Perhaps all of these lists sound redundant to you, but to me they represent all of the time and energy that goes into the creation of a single exhibit. Before I started becoming a list-compiler myself, I took for granted how much organization and forethought is behind the museum exhibits I’ve admired in past experiences. Exhibits represent years of communication, between museum staff members, between museums, between curators and individuals. When you first walk into, for example, Beyond Chicken Soup, the placard introducing the exhibit also includes a sidebar of all the people who have contributed to the creation of the exhibit, in some way or another. Now, as one of the many list-makers behind the new core exhibit, I look forward to coming back in 2019 and seeing my name on such a placard (listed, of course, at the very bottom with the other interns!)
A Look Into Collections Inventory
Every object has several histories from what lead to its creation, how it was used, and how it ended up in the shelves of a small Jewish museum. As I go through the collections room doing inventory I try to tell some of these stories, knowing I won’t be able to find them all. I am inventorying the framed collections, containing photos, artwork, awards, signs plaques, and other mementos that someone felt were frame worthy. I check to make sure the object is where it is supposed to be, in stable condition, and that there is enough information in the database that it can be easily searched for various research projects. Some of the objects have a wealth of information, telling where and when they were created and for what occasion. There was a photo of a synagogue singing group that had on the back a letter from one of the former members detailing when and where the group met, where they sang, who the director was, and details about why the organization disbanded. Several of the frames have information about who framed them on the back. A surprising number of them were framed at the same locations. Some of the most interesting items are the framed letters as they can tell you about both the writer and the recipient.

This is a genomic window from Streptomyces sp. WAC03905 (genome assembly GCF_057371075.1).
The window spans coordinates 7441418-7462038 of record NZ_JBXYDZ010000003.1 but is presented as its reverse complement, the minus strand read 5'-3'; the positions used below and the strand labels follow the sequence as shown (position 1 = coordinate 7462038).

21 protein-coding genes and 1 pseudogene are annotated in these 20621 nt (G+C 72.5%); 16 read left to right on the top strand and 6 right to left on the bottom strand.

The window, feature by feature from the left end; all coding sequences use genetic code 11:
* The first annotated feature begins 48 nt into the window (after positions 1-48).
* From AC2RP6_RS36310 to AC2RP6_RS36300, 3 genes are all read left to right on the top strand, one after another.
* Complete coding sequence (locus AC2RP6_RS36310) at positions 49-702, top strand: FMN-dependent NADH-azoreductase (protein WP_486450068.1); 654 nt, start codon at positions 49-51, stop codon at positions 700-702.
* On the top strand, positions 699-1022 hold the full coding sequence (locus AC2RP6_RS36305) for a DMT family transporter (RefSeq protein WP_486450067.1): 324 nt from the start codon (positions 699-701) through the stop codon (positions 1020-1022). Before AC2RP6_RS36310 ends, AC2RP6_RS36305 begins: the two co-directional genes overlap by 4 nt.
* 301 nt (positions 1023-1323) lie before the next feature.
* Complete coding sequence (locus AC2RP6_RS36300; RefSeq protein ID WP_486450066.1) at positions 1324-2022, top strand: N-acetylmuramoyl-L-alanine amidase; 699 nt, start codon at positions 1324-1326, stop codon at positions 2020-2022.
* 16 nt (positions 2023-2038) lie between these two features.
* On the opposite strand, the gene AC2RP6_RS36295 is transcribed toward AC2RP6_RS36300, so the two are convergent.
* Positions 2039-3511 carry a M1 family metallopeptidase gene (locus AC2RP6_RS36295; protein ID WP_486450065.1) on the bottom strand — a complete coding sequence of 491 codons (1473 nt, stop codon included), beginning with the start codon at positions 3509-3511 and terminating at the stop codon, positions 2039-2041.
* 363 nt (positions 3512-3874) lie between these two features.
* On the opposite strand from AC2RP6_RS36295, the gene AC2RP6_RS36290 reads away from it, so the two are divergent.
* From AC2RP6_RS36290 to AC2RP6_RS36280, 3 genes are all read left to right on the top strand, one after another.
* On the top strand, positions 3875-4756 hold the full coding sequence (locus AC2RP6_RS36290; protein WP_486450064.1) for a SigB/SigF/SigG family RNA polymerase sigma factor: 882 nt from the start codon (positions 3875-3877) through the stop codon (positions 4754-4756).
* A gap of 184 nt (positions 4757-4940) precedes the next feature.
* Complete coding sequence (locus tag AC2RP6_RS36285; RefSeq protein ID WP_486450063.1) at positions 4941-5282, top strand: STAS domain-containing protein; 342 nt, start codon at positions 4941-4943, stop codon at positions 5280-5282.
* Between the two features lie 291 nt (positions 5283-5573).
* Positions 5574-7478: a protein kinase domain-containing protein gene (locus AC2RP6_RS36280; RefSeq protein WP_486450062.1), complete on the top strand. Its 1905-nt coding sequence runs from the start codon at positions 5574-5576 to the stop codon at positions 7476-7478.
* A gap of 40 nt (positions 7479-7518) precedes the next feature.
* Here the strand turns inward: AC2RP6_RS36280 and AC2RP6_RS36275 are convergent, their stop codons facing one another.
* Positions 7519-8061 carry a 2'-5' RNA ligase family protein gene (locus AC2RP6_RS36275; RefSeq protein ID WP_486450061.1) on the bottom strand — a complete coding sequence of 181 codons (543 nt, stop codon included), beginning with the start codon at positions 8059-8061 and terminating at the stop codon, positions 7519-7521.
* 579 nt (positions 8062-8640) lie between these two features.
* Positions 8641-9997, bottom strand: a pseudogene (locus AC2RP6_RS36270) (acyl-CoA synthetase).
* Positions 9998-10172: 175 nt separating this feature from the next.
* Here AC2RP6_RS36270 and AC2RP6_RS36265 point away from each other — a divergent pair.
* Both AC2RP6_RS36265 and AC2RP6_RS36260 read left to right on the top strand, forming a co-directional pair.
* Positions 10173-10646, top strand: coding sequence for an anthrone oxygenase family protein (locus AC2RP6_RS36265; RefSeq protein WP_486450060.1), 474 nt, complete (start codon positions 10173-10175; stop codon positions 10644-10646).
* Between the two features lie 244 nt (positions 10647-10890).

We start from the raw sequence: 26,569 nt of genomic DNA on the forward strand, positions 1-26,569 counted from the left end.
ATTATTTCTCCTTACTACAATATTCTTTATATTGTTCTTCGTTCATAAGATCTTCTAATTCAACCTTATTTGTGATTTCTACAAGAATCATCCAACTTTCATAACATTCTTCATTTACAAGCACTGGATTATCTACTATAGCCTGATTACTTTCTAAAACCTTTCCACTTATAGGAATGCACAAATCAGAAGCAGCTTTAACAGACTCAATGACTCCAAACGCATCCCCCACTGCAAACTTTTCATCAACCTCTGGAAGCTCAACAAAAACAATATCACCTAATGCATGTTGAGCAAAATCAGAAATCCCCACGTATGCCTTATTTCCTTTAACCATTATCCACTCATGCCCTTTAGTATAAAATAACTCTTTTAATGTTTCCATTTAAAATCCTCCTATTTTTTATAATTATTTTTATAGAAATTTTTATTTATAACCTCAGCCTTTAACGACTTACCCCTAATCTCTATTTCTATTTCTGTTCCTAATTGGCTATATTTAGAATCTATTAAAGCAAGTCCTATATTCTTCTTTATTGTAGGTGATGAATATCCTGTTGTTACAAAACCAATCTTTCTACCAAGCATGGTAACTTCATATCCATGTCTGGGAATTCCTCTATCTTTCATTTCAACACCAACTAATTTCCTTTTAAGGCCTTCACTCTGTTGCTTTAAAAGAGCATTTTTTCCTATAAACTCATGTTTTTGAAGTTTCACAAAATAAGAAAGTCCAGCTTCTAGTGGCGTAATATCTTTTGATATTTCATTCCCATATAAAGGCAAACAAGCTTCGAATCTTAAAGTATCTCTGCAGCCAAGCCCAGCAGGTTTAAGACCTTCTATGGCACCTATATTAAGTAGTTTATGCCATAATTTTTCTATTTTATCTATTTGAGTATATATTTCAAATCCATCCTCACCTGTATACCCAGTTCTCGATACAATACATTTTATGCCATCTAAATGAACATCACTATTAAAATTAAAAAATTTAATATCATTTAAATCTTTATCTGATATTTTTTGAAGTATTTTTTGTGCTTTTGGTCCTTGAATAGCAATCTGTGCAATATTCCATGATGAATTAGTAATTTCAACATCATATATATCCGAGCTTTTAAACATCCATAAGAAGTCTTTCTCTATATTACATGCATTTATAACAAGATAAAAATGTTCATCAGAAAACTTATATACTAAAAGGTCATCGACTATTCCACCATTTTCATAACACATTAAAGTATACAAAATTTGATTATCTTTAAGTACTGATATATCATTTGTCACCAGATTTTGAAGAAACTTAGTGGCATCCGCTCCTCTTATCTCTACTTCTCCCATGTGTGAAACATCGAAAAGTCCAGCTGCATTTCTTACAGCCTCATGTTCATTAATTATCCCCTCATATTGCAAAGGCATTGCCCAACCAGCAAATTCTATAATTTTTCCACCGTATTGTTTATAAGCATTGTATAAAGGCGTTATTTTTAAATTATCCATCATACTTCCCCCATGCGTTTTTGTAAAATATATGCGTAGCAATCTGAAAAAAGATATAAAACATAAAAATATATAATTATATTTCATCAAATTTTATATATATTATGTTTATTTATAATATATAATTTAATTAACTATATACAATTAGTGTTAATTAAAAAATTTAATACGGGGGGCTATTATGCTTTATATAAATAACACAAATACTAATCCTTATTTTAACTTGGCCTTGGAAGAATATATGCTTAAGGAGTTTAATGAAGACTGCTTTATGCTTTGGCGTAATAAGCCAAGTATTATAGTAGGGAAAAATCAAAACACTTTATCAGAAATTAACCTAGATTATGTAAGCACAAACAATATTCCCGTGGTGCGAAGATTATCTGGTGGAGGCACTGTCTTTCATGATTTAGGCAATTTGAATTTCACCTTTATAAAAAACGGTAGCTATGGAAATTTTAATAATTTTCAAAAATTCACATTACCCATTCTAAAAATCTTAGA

Figure of a Woman, Collage by Mark Shecter
The artwork in the collections is a category all to itself. It ranges from reproductions and prints of works by famous painters to unknown originals by local artists. Some of the originals stun me with the level of craftsman ship they show. Some of the ones that stuck out to me are a beaded Jewish star and a collage made of construction paper and pharmacy slips. I’ve found all kinds of prints, some of scenes from Israel, there are illustrated pages from prayer books, several beautifully illustrated awards, depictions of Jews, and several different depictions of Moses. The most interesting depiction of Moses found so far is one where the lines are actually the fifth book of the Torah in Hebrew and the description under is in several different languages.
Moses drawn from the 5th book